How One Mom of 4 Curbs Cabin Fever
The name of the game: Keep kids busy.
My kids are three, five, seven and eight, and this time of year we’re all going a bit stir-crazy at home. To combat the cabin fever, there are a couple of categories of recipes I turn to not only to give my kids something to do but also to ensure we can get out of the house and do something else.
I call the first batch of recipes Keep-Them-Busy Activities. These are usually pretty involved, with enough steps to give everyone a chance to participate, and they yield some kind of festive outcome. The second group of recipes is just the opposite: Low-Key Keepers. These dishes come together with minimal effort, and thus let us come back to them after we’re done doing other things.
Great Food to Cook with Kids
If you’re cooking with small kids, there are a few things to consider right off the bat. Trust me when I say this is 90 percent for your mental health, with the remaining 10 aimed at the kids’ actual safety. For instance, never, ever start a cooking project without a garbage bowl (Thank you, Rachael Ray!) and a damp cloth on the counter. You’ll use that cloth every time someone’s fingers get sticky, when the eggs don’t quite crack into the bowl and so on. All the time.
Crackers and bars are awesome projects to make with kids because there are tons of simple steps and the results double as a snack! (Now tell me, what craft project can say that?) We’ve done Chocolate Graham Crackers and Homemade Cheddar Crackers. No-Bake Chocolate, Fruit & Nut Bars are just as big a hit as Trisha Yearwood’s Peanut Butter Energy Balls, yet neither one requires an oven! Score.
Speaking of no-bake deliciousness, Rainbow Smoothies are always a hit when each kid takes turns adding new ingredients, but don’t underestimate a mug of much of homemade hot cocoa that kids can make all by themselves, using only two ingredients I’m sure you have at home.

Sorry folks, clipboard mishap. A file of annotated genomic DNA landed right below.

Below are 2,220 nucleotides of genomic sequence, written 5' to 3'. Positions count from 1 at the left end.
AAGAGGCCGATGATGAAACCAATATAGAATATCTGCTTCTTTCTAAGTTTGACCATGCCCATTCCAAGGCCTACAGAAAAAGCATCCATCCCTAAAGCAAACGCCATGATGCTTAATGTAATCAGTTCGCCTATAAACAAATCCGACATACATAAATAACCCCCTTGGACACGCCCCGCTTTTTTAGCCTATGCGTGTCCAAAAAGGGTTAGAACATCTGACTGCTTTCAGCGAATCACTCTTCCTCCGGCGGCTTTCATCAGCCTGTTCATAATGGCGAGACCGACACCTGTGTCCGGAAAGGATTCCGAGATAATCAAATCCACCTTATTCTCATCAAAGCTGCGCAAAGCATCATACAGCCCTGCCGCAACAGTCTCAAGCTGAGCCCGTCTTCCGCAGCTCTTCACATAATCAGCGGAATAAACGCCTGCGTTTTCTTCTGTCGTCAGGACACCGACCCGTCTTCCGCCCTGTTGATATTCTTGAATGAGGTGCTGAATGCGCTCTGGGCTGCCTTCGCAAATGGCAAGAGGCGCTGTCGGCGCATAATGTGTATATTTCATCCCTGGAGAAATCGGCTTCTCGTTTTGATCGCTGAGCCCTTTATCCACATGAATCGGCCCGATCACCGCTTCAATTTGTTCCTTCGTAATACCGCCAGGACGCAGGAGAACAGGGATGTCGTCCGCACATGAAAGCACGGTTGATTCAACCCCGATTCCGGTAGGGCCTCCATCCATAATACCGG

If you have bigger kids who are comfortable at the stove, ask them to prep 3-Ingredient Blueberry Blast Fritters and pour yourself a cup of coffee. I love these simple recipes for building confidence in kids. They can’t mess it up, and the results = a warm slice of blueberry heaven.
Better Than Potato Chips: Snacks and Meals for Activities
Whether you’re looking at an afternoon of Candyland, a Wii-driven dance party or a double-feature movie night, there’s one thing every good background dish has in common: You can hold them in your hand.
Sweet snacks don’t get any easier — or cuter — than our Strawberry-Chia Seed Hand Pies.
And for dinners we’ve done Lasagna Cups and flaky Cheeseburger Hand Pies in puff pastry. Also, our Pinwheel Pizzas (that happen to be slathered in veggie-filled tomato sauce) are always a huge hit. For something heartier, Grilled Lemon Chicken Strips take about 3 minutes’ worth of effort for the juiciest results this side of Nuggetland.
On the side, I like to roast a few kale chips in the oven, slice up a sweet potato for wedges that are crispy on the edges and pillowy soft inside. Or, even better, make veggie cups with ranch dressing for an instant side dish.
And when in doubt, put a bunch of fruit, veggies and sandwich fixings on a cutting board. Let everyone fix their plate and call dinner done. You’ll be too busy having fun to care about getting any fancier than that.
P.S. One of my kids’ favorite rainy day activities is making cards for our neighbors to go with a few of our freshly baked treats. These Double Chocolate Magical Muffins happen to be stuffed with all kinds of fruit and veggies, making them the best kind of gift to give. Good to eat and good for you too.